From the architect:
Grimshaw has transformed the Meat Market in North Melbourne into a giant installation that wraps around the events at the hub for Melbourne Knowledge Week (MKW18).
Comprising of approximately 1sqkm of fruit netting, the tensile structure has been manipulated to provide an atmospheric experience of movement and light that envelops and connects the programmed events and lively discussions of MKW18.
“Our design takes its cues from the term ‘watershed’, which we’ve interpreted as a collector of ideas, turning points, and breakthrough moments about our city’s future. It’s also an acknowledgement of water as our most sacred and increasingly scarce resource,” says Grimshaw managing partner and MKW18 city design ambassador, Neil Stonell.
Watershed is an exploration of surfaces and movement which exploits the properties of the netting to create a form that stretches, flows, and at times creates a moiré effect within the space. A data-driven lighting projection created by James Berrett and James Marshall from Digital Media Design at Swinburne University activates and illuminates the netting to add further depth to the installation.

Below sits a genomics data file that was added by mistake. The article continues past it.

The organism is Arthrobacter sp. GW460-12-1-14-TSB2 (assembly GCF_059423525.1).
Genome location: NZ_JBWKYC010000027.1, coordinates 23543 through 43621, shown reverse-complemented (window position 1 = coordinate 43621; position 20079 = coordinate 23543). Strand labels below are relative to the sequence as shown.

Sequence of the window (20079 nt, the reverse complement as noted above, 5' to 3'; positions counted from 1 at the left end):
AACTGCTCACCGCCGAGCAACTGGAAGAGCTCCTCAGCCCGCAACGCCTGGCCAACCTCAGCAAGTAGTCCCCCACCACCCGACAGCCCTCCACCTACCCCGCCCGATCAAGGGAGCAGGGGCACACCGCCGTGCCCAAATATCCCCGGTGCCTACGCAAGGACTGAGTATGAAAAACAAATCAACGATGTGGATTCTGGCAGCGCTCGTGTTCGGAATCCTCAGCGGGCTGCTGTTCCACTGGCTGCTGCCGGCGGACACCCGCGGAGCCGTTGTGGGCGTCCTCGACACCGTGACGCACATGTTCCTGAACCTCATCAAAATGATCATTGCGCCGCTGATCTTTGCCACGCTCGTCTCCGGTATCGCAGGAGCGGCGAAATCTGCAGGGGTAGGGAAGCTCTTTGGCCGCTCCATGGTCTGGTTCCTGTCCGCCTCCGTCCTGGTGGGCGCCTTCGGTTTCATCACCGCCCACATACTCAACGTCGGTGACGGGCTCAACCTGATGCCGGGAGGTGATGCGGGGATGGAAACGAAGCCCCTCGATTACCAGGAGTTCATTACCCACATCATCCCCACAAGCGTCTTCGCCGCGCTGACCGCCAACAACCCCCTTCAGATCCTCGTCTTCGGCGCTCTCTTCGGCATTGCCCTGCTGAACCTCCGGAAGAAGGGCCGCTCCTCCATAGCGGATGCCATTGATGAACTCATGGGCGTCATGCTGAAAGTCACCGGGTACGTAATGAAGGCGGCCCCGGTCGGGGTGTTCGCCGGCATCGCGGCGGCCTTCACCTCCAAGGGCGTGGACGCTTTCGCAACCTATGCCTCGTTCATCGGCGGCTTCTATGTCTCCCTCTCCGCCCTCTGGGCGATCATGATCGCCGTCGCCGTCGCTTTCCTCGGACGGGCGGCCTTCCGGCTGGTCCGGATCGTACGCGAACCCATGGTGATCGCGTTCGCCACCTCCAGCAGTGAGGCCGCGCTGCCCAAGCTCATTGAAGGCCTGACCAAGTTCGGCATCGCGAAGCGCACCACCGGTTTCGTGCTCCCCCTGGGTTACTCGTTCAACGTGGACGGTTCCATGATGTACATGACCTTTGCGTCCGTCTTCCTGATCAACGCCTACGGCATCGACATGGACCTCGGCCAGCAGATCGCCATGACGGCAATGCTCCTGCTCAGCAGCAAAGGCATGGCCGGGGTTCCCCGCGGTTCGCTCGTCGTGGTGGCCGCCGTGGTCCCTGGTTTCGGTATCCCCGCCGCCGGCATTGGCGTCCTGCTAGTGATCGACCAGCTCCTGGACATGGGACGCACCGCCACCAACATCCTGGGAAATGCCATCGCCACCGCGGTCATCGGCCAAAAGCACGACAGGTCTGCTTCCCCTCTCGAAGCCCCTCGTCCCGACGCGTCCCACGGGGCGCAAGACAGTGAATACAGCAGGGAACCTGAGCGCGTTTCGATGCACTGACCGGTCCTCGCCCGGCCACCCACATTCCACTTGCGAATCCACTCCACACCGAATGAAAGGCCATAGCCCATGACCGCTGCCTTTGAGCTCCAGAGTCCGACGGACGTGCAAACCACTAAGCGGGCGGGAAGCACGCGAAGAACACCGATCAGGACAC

Designed in collaboration with Arup, Supa Dupa Industries, and Swinburne University, Watershed’s form responds to the tight constraints of the site; a one-day bump in, no fixings to any part of the interior of the heritage-protected Meat Market building, and a minimal budget for materials.
The design team has applied a disciplined approach to incorporating recycled and repurposed building materials, while the 24-hour install limit has required high-level creative thinking and collaboration from the design and construction team.
Stretching to lengths of 25m at points within the Hub, the netting is connected by rope to existing theatre rigging elements within the interior of the Meat Market. The netting is the only new material to form part of the Watershed installation, and will in turn be repurposed to service local food growers.
As part of the design process, Grimshaw met with Wurundjeri Elders to gain awareness of the traditional land owners’ principles of sustainability, learning that watersheds, in themselves, are landscape forms that have shaped the social bonds of Indigenous Australians - a serendipitous alignment with the installation’s theme of coming together to share knowledge.
In addition to the netting, vintage artefacts of hydraulic engineering – enormous wood casting moulds salvaged by Supa Dupa Industries – speak of the scale and purpose of servicing our cities, prompting visitors to think about what this infrastructure may look like in the future.
Meanwhile, the Tensilation Modular Canopy System created by Grimshaw’s Industrial Design Team and manufacturer MDT-tex, provides a shapely waterproof shelter in the exterior spaces of the Hub.